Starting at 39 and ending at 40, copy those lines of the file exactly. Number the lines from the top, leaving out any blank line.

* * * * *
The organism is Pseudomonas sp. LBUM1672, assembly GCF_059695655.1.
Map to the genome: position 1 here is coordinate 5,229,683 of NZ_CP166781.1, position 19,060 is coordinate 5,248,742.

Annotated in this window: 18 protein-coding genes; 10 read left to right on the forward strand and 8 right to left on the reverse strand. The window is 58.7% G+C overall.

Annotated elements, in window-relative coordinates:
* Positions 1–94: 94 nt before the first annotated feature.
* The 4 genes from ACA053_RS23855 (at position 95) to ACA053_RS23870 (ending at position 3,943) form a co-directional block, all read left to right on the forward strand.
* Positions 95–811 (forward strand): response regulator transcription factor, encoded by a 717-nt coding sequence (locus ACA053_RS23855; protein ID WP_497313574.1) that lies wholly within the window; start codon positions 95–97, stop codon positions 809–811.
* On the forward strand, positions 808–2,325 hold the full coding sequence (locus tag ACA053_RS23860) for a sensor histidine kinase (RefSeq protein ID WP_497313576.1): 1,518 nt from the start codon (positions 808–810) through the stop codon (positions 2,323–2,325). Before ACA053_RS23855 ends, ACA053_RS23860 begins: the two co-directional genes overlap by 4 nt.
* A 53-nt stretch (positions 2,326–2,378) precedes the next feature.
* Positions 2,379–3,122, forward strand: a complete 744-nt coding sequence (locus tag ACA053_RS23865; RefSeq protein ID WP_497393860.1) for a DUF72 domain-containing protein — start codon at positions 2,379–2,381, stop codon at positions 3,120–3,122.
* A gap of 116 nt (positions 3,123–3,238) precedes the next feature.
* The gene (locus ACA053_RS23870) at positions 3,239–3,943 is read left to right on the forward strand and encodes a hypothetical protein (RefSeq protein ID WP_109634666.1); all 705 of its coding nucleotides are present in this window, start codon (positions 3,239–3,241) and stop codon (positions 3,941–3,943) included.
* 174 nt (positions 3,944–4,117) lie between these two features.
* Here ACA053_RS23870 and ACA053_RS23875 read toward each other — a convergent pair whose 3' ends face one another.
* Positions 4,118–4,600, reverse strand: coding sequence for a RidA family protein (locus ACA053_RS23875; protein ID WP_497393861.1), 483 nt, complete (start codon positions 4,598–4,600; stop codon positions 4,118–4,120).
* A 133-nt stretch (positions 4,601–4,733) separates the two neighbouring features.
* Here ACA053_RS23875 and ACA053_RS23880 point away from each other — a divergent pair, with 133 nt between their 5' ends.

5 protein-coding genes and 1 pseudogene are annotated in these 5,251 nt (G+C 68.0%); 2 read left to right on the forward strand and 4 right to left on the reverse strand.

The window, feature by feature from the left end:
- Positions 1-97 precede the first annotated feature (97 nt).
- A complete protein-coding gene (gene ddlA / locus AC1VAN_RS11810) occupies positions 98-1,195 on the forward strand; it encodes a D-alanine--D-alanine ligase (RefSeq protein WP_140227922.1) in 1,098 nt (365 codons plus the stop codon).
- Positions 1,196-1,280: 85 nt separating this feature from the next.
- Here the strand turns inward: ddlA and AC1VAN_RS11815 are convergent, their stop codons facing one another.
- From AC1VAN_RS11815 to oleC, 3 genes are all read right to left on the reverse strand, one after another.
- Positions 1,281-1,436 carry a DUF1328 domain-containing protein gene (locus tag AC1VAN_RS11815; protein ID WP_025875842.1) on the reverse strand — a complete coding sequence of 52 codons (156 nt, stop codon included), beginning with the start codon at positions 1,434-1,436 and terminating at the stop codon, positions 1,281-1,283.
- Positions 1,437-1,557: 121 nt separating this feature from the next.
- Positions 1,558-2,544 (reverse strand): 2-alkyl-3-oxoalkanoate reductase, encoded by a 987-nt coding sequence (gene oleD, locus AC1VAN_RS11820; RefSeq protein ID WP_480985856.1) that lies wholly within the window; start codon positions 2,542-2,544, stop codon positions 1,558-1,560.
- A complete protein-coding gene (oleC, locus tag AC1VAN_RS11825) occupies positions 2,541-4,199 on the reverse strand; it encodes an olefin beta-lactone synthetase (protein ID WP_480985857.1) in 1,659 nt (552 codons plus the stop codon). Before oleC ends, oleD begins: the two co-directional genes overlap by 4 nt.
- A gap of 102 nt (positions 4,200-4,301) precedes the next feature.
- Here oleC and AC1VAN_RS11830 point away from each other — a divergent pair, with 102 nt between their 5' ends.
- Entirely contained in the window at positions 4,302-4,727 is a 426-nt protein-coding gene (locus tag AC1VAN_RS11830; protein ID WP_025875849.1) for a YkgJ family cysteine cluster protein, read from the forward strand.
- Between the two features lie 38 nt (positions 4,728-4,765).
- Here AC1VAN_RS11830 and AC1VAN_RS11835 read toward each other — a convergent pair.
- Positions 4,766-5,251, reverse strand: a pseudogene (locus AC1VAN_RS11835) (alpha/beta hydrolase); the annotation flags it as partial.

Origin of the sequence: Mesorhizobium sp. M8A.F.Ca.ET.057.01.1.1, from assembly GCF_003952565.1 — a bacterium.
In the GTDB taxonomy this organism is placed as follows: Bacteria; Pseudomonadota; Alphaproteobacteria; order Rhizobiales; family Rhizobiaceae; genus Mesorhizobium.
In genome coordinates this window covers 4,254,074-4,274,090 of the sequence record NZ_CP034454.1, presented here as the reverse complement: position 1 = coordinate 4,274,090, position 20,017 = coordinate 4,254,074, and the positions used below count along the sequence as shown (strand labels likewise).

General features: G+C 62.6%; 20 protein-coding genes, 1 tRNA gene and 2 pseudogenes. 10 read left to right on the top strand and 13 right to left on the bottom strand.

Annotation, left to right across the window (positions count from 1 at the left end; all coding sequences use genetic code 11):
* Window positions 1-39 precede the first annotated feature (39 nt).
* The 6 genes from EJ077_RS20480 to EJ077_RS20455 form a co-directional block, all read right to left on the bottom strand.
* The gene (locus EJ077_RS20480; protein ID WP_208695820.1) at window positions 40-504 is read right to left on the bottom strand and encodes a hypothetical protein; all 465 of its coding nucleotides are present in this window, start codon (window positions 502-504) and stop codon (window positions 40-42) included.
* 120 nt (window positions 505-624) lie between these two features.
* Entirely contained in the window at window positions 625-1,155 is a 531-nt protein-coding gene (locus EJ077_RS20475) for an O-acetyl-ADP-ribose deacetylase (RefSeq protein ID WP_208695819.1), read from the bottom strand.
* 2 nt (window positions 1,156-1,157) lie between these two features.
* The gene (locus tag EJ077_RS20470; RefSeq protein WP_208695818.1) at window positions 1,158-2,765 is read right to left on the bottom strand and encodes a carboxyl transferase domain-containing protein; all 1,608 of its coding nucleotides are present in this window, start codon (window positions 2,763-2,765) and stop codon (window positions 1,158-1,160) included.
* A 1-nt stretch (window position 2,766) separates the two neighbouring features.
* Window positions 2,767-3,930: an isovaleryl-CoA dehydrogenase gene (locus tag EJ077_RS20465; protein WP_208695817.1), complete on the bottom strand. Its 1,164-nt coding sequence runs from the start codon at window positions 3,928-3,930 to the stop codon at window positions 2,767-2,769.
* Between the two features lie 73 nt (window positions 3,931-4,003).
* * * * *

Annotation, left to right across the window (positions count from 1 at the left end; all coding sequences use genetic code 11):
* Window positions 1-39 precede the first annotated feature (39 nt).